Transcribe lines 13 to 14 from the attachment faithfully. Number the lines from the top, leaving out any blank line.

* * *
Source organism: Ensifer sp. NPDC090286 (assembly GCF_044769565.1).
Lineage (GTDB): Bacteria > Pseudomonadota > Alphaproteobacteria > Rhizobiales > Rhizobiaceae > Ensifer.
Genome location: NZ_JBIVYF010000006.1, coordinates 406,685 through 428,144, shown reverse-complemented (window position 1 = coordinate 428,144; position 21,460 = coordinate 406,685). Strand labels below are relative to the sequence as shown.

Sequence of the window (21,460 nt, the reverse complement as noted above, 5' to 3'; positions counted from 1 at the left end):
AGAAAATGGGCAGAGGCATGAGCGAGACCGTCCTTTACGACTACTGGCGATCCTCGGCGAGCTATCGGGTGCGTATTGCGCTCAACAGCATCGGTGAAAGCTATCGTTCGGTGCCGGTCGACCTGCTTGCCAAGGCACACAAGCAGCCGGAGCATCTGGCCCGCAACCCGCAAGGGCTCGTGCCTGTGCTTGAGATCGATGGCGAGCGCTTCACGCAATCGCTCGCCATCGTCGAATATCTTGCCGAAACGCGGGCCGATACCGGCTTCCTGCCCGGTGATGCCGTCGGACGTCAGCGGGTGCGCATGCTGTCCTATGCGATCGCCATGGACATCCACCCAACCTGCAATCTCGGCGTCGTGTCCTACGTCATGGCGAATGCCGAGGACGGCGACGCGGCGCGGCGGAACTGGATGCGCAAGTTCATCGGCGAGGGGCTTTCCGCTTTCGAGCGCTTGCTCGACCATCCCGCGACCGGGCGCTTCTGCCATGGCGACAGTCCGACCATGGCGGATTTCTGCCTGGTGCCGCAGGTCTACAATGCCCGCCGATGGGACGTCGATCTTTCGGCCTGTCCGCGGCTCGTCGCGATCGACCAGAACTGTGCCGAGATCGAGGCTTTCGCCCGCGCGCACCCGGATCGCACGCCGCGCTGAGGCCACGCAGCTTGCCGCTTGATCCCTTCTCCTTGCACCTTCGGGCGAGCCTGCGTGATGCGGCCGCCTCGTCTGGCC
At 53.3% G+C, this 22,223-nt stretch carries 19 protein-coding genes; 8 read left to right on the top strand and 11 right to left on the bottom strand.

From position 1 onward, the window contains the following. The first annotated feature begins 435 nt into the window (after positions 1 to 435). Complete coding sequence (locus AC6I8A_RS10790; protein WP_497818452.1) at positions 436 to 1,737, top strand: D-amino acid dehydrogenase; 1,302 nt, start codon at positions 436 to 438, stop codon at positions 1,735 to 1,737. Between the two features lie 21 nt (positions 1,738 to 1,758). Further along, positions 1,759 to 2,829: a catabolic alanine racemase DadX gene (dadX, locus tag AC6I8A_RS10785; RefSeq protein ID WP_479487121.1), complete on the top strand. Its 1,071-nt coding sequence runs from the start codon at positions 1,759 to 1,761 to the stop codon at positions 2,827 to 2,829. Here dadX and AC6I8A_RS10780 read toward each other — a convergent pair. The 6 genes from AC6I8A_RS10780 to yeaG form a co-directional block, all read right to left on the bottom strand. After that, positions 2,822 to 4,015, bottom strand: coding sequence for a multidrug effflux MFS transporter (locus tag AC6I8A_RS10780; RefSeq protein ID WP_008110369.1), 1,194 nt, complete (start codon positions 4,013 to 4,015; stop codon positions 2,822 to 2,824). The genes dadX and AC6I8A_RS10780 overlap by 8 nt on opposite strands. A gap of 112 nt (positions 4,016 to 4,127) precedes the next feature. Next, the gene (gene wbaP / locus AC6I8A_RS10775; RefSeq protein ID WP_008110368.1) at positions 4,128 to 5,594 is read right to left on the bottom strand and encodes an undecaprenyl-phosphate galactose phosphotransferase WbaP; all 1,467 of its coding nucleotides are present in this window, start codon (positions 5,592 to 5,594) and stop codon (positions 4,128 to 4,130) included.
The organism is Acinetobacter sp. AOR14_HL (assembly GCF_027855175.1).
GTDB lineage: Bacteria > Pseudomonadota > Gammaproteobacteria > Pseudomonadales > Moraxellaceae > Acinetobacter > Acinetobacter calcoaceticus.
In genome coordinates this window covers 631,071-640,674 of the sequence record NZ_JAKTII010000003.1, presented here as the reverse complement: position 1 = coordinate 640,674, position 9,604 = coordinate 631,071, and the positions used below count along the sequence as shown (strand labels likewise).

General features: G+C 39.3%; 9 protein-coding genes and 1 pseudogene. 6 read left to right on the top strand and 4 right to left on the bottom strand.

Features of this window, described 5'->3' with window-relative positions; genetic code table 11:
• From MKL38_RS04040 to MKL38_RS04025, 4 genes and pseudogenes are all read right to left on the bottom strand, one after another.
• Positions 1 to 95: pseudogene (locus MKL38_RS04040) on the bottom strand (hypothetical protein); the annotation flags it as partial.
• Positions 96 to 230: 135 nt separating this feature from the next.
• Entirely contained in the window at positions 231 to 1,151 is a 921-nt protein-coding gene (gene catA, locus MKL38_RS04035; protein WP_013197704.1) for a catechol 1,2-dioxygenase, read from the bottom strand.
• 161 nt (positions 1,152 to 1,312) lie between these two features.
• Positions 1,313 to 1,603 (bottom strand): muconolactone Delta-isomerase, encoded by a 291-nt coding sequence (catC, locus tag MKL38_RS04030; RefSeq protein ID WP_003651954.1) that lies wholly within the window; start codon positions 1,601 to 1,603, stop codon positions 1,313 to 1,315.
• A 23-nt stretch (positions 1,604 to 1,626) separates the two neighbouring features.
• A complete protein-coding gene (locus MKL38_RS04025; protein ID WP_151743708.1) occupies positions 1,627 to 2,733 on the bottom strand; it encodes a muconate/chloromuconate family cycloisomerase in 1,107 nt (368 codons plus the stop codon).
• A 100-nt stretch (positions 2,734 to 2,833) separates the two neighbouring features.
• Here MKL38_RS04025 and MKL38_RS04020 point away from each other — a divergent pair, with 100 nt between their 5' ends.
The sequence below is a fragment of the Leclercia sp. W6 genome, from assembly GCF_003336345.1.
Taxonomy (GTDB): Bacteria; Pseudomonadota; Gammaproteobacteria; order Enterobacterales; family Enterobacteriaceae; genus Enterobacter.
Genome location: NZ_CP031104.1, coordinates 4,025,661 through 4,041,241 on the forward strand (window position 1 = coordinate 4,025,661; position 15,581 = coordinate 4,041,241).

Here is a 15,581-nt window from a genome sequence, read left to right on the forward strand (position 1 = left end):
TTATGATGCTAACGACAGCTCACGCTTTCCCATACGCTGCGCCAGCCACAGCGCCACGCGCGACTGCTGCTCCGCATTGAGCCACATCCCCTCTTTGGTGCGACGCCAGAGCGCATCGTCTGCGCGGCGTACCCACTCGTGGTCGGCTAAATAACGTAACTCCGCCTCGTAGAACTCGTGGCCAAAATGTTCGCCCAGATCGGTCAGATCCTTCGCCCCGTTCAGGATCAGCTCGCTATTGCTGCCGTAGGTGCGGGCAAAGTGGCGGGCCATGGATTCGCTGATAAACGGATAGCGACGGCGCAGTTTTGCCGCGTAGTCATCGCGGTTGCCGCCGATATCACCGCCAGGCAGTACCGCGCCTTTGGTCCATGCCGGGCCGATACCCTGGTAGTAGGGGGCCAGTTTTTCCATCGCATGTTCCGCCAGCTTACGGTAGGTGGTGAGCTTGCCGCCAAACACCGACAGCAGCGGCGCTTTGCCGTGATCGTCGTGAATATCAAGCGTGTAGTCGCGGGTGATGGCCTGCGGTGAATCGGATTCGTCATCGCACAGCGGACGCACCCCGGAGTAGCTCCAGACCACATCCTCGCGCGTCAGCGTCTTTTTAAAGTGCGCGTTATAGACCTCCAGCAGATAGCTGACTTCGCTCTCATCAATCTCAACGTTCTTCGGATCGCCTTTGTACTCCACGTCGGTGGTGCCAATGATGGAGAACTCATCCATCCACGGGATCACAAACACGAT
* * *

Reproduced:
• From MKL38_RS04040 to MKL38_RS04025, 4 genes and pseudogenes are all read right to left on the bottom strand, one after another.
• Positions 1 to 95: pseudogene (locus MKL38_RS04040) on the bottom strand (hypothetical protein); the annotation flags it as partial.